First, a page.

GAO report finds morale, maintenance problems in Navy's Sea Swap program
November 16, 2004
NAVAL STATION ROTA, Spain — A highly touted Navy program that swaps crews at sea may offer some benefits, but a new congressional report shows that trial runs have also produced poor sailor morale and ship maintenance problems.
The Government Accountability Office reported last Wednesday that the service also has not backed up its claims that rotating crews is a cheaper and better way to do business.
Investigators determined the Sea Swap Initiative could take a long-term toll on ships and dropped a heavy workload on crews. Many sailors in each of the focus groups complained about poor morale and quality of life because they had to spend more time maintaining the ships. Crewmembers aboard patrol coastal ships, for example, complained that they could not have any port visits because they were too busy tackling maintenance issues.
Sailors aboard the USS Higgins and patrol coastal ships disliked the swap so much that they reported “a strong desire to not participate on any more crew rotations implemented like their most recent experience,” the report said.
The GAO found that re-enlistments were generally lower on guided-missile destroyers that swapped crews compared with similar Pacific Fleet ships that didn’t swap crews, but the Defense Department wrote that the Navy found “significantly different” figures.
The report said rotating crews is a possible alternative to the traditional way of sailors leaving and returning with their ships. But investigators recommended that the Navy do a better job evaluating the feasibility and cost-effectiveness of swapping crews, establish standard procedures for rotations and make sure commanders share “lessons learned.” The Defense Department agreed with the suggestions and cited how changes would be made.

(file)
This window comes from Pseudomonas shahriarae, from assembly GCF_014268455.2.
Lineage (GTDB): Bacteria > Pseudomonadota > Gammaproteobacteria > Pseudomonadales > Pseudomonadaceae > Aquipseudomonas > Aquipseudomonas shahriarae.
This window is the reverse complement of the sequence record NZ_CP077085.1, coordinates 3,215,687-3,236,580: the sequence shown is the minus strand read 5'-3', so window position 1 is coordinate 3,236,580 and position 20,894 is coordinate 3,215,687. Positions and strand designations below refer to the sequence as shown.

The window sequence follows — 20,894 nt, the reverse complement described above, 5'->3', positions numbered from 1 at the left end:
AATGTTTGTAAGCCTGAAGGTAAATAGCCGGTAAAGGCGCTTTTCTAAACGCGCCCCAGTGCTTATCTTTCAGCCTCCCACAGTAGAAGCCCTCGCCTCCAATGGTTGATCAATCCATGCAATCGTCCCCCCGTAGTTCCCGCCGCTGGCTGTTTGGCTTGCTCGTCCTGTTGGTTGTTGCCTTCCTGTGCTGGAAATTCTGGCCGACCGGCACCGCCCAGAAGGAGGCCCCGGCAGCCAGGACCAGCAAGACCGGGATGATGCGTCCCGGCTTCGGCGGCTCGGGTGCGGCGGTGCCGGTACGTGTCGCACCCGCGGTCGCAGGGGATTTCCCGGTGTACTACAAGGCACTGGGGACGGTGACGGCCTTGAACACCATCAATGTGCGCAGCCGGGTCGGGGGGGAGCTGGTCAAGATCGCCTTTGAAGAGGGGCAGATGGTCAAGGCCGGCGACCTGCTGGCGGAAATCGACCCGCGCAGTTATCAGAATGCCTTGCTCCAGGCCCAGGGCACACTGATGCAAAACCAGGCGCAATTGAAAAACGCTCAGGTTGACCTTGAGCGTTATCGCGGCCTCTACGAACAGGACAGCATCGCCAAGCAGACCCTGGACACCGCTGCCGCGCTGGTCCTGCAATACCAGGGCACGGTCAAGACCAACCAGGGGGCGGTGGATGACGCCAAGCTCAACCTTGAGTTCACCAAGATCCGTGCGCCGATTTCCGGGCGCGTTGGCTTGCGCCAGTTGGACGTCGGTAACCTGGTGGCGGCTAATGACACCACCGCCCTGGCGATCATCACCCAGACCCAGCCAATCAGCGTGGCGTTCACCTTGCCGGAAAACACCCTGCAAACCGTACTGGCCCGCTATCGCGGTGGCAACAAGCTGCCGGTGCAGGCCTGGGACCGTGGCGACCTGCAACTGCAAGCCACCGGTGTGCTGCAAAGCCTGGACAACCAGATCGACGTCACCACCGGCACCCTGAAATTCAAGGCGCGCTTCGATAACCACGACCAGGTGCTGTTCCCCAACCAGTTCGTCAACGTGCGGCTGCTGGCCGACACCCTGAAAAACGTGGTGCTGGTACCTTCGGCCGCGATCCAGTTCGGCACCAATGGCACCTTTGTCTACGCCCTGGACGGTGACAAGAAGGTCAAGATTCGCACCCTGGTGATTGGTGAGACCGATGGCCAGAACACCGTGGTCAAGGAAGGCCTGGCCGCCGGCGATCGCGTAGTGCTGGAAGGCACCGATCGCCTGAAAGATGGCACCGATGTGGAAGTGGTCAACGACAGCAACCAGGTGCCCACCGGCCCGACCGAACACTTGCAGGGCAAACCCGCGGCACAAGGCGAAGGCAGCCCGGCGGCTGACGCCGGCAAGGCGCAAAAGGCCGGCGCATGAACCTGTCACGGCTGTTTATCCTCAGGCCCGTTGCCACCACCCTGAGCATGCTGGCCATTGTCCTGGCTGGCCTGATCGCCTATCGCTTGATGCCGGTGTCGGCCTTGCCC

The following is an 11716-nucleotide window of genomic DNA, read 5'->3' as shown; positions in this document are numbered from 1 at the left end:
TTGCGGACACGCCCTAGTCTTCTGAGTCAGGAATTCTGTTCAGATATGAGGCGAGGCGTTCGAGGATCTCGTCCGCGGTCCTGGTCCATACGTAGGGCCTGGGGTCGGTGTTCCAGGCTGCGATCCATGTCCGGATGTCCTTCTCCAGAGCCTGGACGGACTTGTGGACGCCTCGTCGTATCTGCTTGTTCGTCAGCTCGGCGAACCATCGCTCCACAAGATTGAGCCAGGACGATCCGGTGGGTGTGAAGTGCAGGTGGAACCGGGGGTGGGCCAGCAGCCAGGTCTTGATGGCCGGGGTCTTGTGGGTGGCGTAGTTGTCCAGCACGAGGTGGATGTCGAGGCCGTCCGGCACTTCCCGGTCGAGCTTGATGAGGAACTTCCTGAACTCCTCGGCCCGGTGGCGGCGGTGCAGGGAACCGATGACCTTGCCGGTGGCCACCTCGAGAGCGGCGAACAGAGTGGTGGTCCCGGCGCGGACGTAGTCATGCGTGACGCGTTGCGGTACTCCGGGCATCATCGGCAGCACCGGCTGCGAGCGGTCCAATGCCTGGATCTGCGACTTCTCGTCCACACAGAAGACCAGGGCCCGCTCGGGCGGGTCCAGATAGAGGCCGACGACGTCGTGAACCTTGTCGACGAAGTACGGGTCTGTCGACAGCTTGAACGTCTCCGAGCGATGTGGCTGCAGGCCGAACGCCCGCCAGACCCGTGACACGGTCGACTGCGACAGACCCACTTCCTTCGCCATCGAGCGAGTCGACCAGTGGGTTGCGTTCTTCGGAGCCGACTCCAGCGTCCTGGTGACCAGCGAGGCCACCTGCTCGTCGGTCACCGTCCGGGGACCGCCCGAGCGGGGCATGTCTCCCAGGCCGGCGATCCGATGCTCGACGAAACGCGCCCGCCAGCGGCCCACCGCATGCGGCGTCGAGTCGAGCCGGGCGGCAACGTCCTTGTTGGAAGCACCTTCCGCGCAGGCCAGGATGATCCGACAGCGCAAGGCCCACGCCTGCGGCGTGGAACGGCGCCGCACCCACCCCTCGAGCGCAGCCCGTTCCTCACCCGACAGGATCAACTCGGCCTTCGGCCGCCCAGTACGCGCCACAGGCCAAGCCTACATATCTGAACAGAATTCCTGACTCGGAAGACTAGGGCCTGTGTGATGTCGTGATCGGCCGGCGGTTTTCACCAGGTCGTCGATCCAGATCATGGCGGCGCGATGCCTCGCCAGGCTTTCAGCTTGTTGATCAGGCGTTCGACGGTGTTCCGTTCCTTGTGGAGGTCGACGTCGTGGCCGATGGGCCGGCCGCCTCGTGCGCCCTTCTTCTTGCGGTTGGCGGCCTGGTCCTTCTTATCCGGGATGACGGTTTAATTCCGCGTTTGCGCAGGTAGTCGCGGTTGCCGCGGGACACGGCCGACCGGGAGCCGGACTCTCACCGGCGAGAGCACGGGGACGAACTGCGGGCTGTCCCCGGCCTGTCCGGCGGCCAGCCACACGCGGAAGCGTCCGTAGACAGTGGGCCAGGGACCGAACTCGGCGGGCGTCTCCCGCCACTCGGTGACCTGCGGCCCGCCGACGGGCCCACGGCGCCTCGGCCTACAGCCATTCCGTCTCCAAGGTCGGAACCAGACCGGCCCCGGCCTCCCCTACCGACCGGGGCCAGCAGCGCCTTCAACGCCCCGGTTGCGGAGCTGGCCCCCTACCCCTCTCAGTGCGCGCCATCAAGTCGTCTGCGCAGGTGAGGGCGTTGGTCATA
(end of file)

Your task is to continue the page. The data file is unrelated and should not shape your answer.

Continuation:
While senior Navy officials have sung the praises of Sea Swap as a way to save money and slash personnel, the latest report mirrored an earlier study by the Center for Naval Analyses, a federally funded research and development group.
The center found that swapping crews had been successful, but the Navy should address morale and maintenance problems. Surveys showed that 84 percent of the crews who handed over their ship to another crew said participating in the swap was worse than expected.
The Navy started rotating crews about two years ago, when three Spruance-class destroyers began the first phases of the first rotation.
The Sea Swap Initiative involves deploying one ship for 18 months or longer and rotating crews. Here’s how it works: Instead of crews driving the ship back to the United States after a deployment, they fly home and a new crew is flown in to replace them.
By eliminating long transit times, the Navy says crews will have more time to execute their missions. The Navy has tested the concept with smaller ships but is looking at expanding the program to larger ships such as amphibious assault ships.